Writing If This is a Man, Levi tells us, came as if he were merely playing stenographer to his mind: “I did not have to struggle with laziness, problems of style seemed ridiculous to me. […] it seemed as if those books were all there, ready in my head.” Here, as opposed to the poem already cited, we find a voice of righteous will, of a man reclaiming his name, his life, and the lives doomed to the sentence of the Camp. Levi found that this reclamation was to be sought through a strict keeping to the facts. He does not lapse into sentimentality, nor bitter vengeful diatribes; either forms would be accepted with the utmost sympathy, but Levi was writing beyond emotionality: he was writing the facts of a life in the Auschwitz complex. To understand this complex, Levi’s text seems to indicate, one has to understand the internal machinations: the complex economic system, the social codes, the factionalism, the inter-relationships between guard and prisoner. Levi is the guide who takes the reader, somehow, through humanity’s loss of identity and savage torture in a style that is naïve enough to tell all it sees.
Levi wants to gather all the information he can to distill some meaning. It is of the utmost importance that the Holocaust be not isolated from history, but rather understood as a passage that history was more than capable of. Distilling meaning, like the chemist he was, led him to the man. The man in all its diversity under the suffocating space of the Camp. His narrative in If This is a Man is inextricably bound to stories, to characters, to lived experience. The genocide is not portrayed in the statistics we have come to know, but through the grueling experiences of day to day living on the inside.
Levi circumscribed the silence of the Camps by, as he says, “modelling his writing on a chemist’s lab report.”
Any reader of the text will know that it is not as cold as it sounds. It written with that implicit passion of humanity writing back to their persecutors in order to understand and judge them. If Levi concentrated his powers on writing a logical telling of the Camps, and the title “if this is a man” appears as a logical question, then it is a necessary logic, an urgent logic springing from a humane source.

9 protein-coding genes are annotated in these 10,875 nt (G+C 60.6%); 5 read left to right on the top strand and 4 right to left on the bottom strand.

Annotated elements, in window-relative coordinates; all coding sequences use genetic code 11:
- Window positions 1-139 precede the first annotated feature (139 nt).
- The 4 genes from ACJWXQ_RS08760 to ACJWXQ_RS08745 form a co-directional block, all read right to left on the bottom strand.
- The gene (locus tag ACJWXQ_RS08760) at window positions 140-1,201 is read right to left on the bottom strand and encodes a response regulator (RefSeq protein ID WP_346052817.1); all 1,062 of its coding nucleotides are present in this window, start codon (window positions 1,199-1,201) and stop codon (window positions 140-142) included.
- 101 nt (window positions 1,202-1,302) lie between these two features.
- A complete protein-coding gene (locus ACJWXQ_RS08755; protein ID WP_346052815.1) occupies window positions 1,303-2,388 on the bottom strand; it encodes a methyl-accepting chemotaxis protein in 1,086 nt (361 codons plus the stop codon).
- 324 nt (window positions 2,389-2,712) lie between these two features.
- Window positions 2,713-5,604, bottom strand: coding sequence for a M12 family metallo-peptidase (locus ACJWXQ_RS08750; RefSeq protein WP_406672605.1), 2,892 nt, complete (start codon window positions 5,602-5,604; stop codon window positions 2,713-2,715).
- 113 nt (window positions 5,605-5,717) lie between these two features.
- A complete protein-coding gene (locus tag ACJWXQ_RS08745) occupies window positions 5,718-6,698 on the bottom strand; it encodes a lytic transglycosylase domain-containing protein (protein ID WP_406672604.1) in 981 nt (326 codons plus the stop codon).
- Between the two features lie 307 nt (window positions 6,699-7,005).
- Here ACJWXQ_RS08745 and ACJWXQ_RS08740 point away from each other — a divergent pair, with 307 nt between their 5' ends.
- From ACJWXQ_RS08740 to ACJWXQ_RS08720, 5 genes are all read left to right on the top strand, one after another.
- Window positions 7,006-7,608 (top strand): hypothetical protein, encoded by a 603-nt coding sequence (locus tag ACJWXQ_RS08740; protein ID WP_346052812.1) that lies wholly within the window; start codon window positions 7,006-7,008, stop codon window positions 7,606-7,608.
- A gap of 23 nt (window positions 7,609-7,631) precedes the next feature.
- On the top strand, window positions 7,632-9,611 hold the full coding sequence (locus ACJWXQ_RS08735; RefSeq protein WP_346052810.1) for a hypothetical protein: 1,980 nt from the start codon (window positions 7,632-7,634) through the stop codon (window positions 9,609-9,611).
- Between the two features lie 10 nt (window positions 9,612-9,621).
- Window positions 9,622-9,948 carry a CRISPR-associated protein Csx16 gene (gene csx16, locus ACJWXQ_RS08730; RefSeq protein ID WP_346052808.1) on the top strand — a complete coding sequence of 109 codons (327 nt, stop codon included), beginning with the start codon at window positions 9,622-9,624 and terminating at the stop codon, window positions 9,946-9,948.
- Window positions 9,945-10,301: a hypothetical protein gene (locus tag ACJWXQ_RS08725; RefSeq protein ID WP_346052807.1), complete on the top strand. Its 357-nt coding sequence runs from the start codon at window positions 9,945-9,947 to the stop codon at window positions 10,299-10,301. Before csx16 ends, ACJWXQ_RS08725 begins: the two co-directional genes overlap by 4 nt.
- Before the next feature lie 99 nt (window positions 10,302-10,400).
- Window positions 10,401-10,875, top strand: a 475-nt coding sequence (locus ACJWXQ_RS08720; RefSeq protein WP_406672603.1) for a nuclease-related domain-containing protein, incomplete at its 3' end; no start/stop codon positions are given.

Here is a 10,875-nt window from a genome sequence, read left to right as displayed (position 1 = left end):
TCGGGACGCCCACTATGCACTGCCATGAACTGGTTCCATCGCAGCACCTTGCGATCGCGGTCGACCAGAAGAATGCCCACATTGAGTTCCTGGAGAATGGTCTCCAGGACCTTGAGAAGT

Levi would go on to write a sequel to If This is a Man, namely The Truce. In the U.S., the sequel was renamed as The Reawakening which in some ways speaks true and in others belies the significance of the original title. A truce can be broken; it is based on a certain precarity; the terror of conflict can return. Levi went on to write in a variety of forms, but never left the lesson of the Camp, returning to it again and again in book reviews and public speeches. In 1987, Levi fell from his three-story apartment and died. The coroner, and subsequent biographers, assumed suicide although no note was left. Elie Wiesel, Holocaust survivor and writer, commented: “Primo Levi died at Auschwitz forty years later.”
The ambiguity around his death is easily seen in the poem quoted above, as it is seen the title of his sequel “The Truce.” It is perhaps an all too ready narrative to place on Levi, but, even so, it is one that highlights the incredible moral vigor and mental strength that sustained him for the forty years after Auschwitz. If he did make a “truce” with that dark ambiguity to living, then he did so for moral reasons. He did so to regain a voice fluent and lucid enough to tell the horrors of the Camp.
Levi was sensitive enough to understand something fundamental about language, about its contextual usage. He writes: “we say ‘hunger,” we say “tiredness,” “fear,” “pain,”we say “winter” and they are different things. They are free words, created and used by free men who lived in comfort and suffering in their homes. If the Lagers (camps) had lasted longer a new, harsh language would have been born.” Levi, so perceptively pointing this out, wrote endlessly to stave off that silence which separates his experience from other living human beings. He wrote in spite of the silence that wished to subsume him, finding instead the the courage to work towards a necessary translation.
Carl Kruse also hangs out on his art blog at https://carlkruse.net.